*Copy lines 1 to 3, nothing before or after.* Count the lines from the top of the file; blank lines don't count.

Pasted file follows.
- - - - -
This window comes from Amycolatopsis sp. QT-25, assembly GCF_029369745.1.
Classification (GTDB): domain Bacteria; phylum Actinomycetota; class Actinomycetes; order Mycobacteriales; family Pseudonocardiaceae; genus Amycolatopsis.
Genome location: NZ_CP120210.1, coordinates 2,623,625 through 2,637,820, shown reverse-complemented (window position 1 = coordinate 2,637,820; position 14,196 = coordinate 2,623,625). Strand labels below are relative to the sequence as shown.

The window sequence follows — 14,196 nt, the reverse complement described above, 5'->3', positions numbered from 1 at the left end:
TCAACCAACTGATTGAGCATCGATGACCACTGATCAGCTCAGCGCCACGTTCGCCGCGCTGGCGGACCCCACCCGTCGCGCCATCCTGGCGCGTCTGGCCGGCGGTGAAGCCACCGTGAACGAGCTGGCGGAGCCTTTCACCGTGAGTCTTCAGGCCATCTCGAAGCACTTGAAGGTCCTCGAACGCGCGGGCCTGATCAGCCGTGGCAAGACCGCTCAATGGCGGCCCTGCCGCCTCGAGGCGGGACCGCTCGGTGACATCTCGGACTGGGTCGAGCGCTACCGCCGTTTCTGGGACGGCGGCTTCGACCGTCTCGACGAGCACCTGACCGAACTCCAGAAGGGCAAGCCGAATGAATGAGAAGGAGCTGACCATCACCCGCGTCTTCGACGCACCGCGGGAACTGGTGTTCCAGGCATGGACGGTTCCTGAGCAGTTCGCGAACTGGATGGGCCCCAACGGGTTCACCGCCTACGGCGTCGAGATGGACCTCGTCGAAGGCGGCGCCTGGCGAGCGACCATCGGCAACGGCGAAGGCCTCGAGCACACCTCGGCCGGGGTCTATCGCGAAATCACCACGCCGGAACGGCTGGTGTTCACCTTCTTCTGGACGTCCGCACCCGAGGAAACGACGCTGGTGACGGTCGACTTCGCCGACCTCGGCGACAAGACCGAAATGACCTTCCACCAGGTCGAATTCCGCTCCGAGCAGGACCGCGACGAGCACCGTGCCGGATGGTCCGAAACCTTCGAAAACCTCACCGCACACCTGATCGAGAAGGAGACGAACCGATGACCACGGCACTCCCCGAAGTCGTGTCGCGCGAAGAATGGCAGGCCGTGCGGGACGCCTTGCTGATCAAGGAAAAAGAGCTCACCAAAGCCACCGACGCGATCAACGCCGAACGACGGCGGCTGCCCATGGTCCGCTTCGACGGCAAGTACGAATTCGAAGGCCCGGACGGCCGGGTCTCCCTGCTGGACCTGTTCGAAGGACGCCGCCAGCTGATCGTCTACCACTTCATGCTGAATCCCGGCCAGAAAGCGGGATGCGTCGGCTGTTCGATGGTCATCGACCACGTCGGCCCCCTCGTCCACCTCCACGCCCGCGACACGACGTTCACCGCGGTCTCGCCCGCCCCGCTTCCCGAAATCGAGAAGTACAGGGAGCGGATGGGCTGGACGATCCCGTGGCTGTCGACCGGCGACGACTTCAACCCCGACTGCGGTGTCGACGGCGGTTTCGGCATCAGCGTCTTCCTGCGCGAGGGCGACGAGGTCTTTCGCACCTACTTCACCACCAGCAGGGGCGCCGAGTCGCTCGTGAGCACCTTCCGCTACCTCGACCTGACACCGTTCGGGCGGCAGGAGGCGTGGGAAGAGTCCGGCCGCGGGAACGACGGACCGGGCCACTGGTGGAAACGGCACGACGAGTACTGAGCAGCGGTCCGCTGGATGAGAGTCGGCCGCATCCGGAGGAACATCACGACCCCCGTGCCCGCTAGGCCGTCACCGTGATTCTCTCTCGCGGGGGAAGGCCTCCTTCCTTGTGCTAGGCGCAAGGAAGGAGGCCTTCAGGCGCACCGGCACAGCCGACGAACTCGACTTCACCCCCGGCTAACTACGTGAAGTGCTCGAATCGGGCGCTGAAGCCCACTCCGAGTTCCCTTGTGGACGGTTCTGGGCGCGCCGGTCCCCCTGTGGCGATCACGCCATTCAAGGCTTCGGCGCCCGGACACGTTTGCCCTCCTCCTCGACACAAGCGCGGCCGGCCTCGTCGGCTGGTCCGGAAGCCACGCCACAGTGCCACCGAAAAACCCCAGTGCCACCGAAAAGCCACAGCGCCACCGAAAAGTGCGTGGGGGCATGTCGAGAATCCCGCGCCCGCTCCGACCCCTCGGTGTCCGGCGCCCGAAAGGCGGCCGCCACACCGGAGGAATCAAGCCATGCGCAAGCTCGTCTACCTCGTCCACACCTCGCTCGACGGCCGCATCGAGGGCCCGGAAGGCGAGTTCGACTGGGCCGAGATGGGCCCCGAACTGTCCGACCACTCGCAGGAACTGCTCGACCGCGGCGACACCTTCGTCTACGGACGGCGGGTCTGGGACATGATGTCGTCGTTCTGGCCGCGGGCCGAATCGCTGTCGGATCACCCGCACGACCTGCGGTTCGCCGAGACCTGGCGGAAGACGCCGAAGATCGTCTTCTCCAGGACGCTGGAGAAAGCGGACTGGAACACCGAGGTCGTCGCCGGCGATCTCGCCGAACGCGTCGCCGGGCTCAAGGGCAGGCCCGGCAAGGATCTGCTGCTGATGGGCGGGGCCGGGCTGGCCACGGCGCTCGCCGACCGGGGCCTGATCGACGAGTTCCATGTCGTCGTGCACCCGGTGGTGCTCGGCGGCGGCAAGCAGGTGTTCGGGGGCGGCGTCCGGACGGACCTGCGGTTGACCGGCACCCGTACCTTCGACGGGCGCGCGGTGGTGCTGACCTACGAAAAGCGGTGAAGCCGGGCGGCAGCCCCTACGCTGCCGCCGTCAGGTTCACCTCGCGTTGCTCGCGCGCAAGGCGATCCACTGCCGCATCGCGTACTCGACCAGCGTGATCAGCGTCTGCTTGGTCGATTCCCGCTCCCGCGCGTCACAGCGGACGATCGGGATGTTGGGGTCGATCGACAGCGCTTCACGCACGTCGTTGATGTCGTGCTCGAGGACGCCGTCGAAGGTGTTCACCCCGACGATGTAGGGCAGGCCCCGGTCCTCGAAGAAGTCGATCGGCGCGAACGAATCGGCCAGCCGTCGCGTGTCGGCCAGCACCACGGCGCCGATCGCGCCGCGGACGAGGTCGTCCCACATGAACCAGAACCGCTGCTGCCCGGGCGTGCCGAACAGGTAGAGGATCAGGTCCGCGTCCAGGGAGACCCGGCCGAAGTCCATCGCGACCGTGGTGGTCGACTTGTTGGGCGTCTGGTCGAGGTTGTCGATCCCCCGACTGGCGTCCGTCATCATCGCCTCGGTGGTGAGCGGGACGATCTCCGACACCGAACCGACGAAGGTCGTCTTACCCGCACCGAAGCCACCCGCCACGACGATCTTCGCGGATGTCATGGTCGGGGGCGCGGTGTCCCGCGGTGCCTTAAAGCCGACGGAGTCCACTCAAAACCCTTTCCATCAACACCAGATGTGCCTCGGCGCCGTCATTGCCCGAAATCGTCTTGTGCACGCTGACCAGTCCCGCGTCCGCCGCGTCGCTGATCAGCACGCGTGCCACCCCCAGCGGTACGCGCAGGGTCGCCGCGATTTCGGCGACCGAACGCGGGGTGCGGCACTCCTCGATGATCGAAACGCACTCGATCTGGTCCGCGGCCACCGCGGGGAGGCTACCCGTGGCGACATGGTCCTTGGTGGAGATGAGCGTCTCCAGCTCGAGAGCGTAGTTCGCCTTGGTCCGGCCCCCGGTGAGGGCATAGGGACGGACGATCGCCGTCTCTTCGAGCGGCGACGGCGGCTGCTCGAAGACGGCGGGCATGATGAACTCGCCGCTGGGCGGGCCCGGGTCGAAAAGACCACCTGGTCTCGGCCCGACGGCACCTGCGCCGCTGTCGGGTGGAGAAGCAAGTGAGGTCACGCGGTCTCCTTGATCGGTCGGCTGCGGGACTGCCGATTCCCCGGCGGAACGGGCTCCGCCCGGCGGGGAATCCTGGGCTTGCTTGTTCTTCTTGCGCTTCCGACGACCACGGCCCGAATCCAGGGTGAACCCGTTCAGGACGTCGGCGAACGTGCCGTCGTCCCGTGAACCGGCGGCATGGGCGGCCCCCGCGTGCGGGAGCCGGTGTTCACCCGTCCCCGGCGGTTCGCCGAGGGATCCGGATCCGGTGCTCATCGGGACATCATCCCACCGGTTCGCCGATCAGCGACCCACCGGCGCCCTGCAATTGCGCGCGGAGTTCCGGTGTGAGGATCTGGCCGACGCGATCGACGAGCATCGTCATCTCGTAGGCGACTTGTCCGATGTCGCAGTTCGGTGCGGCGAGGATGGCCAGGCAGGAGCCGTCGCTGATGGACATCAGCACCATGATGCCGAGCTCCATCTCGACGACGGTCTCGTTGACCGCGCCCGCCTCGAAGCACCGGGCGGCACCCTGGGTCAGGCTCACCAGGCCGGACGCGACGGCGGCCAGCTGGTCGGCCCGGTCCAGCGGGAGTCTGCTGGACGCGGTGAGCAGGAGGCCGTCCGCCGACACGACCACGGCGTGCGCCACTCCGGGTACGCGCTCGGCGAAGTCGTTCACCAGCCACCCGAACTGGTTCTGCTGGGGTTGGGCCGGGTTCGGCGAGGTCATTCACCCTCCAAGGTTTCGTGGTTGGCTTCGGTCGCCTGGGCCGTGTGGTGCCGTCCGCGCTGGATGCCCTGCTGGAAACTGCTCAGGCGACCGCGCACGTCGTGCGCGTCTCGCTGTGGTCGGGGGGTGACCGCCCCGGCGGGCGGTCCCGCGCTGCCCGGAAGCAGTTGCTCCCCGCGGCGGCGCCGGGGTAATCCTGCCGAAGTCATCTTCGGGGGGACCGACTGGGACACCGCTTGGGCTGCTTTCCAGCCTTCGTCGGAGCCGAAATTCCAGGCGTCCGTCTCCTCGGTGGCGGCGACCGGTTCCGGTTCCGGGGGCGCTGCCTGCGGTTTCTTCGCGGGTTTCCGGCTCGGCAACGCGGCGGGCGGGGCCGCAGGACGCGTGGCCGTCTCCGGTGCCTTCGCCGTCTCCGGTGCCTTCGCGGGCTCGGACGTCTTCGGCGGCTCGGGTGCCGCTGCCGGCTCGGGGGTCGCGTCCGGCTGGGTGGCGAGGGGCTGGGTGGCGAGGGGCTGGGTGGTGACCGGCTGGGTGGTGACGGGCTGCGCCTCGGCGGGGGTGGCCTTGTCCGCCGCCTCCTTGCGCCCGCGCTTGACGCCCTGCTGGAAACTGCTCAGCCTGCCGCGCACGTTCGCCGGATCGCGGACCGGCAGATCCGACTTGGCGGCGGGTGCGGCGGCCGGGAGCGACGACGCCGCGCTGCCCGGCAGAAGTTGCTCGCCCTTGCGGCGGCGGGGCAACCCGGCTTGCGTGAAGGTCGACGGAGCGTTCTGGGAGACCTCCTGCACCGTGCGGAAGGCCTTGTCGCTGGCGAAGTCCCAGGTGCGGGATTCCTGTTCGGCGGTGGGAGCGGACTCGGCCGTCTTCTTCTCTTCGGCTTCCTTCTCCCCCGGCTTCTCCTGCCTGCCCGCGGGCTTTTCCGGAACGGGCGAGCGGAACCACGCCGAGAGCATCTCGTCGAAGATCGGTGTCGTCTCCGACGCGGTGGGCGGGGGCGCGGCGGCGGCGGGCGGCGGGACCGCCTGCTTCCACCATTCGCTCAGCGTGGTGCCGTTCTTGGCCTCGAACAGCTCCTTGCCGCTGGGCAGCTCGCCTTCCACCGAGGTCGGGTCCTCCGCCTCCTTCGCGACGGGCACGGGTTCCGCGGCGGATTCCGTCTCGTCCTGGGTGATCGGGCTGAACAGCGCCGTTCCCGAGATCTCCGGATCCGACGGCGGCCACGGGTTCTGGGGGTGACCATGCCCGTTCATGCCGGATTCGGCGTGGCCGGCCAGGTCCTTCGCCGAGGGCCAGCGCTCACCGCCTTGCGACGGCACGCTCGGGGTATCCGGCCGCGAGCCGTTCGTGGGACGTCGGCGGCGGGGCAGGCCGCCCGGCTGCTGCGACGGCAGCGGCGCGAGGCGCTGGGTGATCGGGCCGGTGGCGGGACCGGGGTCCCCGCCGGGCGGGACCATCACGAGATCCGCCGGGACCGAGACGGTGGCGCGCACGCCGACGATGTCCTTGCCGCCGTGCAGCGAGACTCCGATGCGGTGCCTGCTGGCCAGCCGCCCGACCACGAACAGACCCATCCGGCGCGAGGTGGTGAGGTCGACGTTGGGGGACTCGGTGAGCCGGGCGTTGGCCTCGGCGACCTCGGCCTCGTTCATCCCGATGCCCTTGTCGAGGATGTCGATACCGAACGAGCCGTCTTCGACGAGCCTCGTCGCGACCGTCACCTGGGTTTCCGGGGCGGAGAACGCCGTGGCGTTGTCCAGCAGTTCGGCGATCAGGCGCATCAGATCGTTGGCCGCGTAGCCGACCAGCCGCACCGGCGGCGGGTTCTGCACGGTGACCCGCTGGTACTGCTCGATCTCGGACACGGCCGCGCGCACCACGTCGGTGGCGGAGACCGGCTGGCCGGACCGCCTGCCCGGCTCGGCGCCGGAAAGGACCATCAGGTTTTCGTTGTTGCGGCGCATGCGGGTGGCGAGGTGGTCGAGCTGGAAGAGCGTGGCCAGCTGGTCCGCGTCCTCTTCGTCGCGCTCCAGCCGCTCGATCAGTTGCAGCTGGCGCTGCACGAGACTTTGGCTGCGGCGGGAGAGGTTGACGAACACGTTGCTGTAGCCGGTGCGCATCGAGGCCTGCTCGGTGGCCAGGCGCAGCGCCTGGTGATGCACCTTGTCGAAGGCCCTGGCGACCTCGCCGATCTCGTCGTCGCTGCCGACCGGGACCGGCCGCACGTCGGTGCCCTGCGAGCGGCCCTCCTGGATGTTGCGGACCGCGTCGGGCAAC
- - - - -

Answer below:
This window comes from Amycolatopsis sp. QT-25, assembly GCF_029369745.1.
Classification (GTDB): domain Bacteria; phylum Actinomycetota; class Actinomycetes; order Mycobacteriales; family Pseudonocardiaceae; genus Amycolatopsis.
Genome location: NZ_CP120210.1, coordinates 2,623,625 through 2,637,820, shown reverse-complemented (window position 1 = coordinate 2,637,820; position 14,196 = coordinate 2,623,625). Strand labels below are relative to the sequence as shown.